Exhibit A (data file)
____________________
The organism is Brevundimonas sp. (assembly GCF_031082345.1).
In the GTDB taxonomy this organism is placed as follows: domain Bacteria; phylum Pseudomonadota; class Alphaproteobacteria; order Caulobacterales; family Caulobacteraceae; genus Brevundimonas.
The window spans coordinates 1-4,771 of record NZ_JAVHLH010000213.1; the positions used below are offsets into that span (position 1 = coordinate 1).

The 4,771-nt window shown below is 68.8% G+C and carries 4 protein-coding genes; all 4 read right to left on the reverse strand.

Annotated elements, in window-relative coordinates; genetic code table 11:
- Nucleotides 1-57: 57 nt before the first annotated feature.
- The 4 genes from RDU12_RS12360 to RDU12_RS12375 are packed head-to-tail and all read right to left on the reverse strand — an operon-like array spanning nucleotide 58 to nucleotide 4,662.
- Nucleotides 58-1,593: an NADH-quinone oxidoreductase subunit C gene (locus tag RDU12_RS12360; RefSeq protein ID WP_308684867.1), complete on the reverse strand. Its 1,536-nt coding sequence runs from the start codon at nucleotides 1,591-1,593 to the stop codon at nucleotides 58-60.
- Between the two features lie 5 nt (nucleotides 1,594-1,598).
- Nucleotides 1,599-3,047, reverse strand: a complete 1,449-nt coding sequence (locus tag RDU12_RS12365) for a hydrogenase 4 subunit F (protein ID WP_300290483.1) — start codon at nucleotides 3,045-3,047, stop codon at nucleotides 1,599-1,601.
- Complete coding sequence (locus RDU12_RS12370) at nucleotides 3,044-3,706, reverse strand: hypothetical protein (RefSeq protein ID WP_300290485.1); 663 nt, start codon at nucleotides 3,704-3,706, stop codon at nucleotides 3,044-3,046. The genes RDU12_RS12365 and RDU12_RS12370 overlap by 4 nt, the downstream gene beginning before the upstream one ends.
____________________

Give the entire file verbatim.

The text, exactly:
The organism is Brevundimonas sp. (assembly GCF_031082345.1).
In the GTDB taxonomy this organism is placed as follows: domain Bacteria; phylum Pseudomonadota; class Alphaproteobacteria; order Caulobacterales; family Caulobacteraceae; genus Brevundimonas.
The window spans coordinates 1-4,771 of record NZ_JAVHLH010000213.1; the positions used below are offsets into that span (position 1 = coordinate 1).

The 4,771-nt window shown below is 68.8% G+C and carries 4 protein-coding genes; all 4 read right to left on the reverse strand.

Annotated elements, in window-relative coordinates; genetic code table 11:
- Nucleotides 1-57: 57 nt before the first annotated feature.
- The 4 genes from RDU12_RS12360 to RDU12_RS12375 are packed head-to-tail and all read right to left on the reverse strand — an operon-like array spanning nucleotide 58 to nucleotide 4,662.
- Nucleotides 58-1,593: an NADH-quinone oxidoreductase subunit C gene (locus tag RDU12_RS12360; RefSeq protein ID WP_308684867.1), complete on the reverse strand. Its 1,536-nt coding sequence runs from the start codon at nucleotides 1,591-1,593 to the stop codon at nucleotides 58-60.
- Between the two features lie 5 nt (nucleotides 1,594-1,598).
- Nucleotides 1,599-3,047, reverse strand: a complete 1,449-nt coding sequence (locus tag RDU12_RS12365) for a hydrogenase 4 subunit F (protein ID WP_300290483.1) — start codon at nucleotides 3,045-3,047, stop codon at nucleotides 1,599-1,601.
- Complete coding sequence (locus RDU12_RS12370) at nucleotides 3,044-3,706, reverse strand: hypothetical protein (RefSeq protein ID WP_300290485.1); 663 nt, start codon at nucleotides 3,704-3,706, stop codon at nucleotides 3,044-3,046. The genes RDU12_RS12365 and RDU12_RS12370 overlap by 4 nt, the downstream gene beginning before the upstream one ends.